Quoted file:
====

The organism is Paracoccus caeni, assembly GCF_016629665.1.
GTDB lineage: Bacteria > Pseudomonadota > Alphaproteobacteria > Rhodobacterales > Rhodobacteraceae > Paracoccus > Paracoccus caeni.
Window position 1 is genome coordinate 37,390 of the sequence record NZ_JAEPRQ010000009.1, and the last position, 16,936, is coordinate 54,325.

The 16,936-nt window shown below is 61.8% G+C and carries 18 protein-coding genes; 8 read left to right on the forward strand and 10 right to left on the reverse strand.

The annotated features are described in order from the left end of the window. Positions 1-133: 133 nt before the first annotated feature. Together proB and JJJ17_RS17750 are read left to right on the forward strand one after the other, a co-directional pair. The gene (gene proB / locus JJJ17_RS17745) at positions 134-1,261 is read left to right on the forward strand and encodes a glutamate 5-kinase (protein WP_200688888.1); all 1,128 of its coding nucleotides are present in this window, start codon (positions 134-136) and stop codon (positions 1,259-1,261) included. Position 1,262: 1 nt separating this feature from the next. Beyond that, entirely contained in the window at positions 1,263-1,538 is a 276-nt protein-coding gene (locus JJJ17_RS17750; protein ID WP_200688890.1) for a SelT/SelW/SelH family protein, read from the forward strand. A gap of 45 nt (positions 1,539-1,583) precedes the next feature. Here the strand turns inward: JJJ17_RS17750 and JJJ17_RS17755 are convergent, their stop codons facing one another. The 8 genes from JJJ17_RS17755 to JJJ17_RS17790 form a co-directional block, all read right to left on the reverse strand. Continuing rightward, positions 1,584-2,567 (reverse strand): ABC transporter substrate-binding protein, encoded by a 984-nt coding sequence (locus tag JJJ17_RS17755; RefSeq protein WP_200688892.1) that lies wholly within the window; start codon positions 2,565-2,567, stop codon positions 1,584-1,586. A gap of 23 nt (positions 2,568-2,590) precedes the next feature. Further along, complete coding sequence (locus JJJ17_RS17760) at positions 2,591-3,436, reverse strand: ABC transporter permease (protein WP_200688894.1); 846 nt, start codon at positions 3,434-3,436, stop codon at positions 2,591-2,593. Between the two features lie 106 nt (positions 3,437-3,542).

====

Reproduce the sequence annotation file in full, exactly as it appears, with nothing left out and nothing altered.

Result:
The organism is Paracoccus caeni, assembly GCF_016629665.1.
GTDB lineage: Bacteria > Pseudomonadota > Alphaproteobacteria > Rhodobacterales > Rhodobacteraceae > Paracoccus > Paracoccus caeni.
Window position 1 is genome coordinate 37,390 of the sequence record NZ_JAEPRQ010000009.1, and the last position, 16,936, is coordinate 54,325.

The 16,936-nt window shown below is 61.8% G+C and carries 18 protein-coding genes; 8 read left to right on the forward strand and 10 right to left on the reverse strand.

The annotated features are described in order from the left end of the window. Positions 1-133: 133 nt before the first annotated feature. Together proB and JJJ17_RS17750 are read left to right on the forward strand one after the other, a co-directional pair. The gene (gene proB / locus JJJ17_RS17745) at positions 134-1,261 is read left to right on the forward strand and encodes a glutamate 5-kinase (protein WP_200688888.1); all 1,128 of its coding nucleotides are present in this window, start codon (positions 134-136) and stop codon (positions 1,259-1,261) included. Position 1,262: 1 nt separating this feature from the next. Beyond that, entirely contained in the window at positions 1,263-1,538 is a 276-nt protein-coding gene (locus JJJ17_RS17750; protein ID WP_200688890.1) for a SelT/SelW/SelH family protein, read from the forward strand. A gap of 45 nt (positions 1,539-1,583) precedes the next feature. Here the strand turns inward: JJJ17_RS17750 and JJJ17_RS17755 are convergent, their stop codons facing one another. The 8 genes from JJJ17_RS17755 to JJJ17_RS17790 form a co-directional block, all read right to left on the reverse strand. Continuing rightward, positions 1,584-2,567 (reverse strand): ABC transporter substrate-binding protein, encoded by a 984-nt coding sequence (locus tag JJJ17_RS17755; RefSeq protein WP_200688892.1) that lies wholly within the window; start codon positions 2,565-2,567, stop codon positions 1,584-1,586. A gap of 23 nt (positions 2,568-2,590) precedes the next feature. Further along, complete coding sequence (locus JJJ17_RS17760) at positions 2,591-3,436, reverse strand: ABC transporter permease (protein WP_200688894.1); 846 nt, start codon at positions 3,434-3,436, stop codon at positions 2,591-2,593. Between the two features lie 106 nt (positions 3,437-3,542).